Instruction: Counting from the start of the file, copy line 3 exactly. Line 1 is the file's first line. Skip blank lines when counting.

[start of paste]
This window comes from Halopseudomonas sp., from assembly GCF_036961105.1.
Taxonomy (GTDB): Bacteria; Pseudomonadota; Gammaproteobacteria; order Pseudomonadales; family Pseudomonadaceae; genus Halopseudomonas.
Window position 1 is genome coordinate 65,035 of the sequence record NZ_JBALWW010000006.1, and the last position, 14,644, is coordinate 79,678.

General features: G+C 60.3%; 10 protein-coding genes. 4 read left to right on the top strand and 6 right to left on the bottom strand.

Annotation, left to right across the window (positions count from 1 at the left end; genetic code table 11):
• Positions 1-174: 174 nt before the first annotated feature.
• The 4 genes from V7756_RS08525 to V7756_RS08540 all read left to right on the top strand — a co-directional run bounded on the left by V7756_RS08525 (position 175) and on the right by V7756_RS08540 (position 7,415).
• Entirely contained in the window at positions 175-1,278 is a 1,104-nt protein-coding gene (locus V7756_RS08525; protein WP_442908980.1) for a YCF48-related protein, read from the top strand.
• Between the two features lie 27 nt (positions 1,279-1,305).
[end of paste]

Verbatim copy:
Window position 1 is genome coordinate 65,035 of the sequence record NZ_JBALWW010000006.1, and the last position, 14,644, is coordinate 79,678.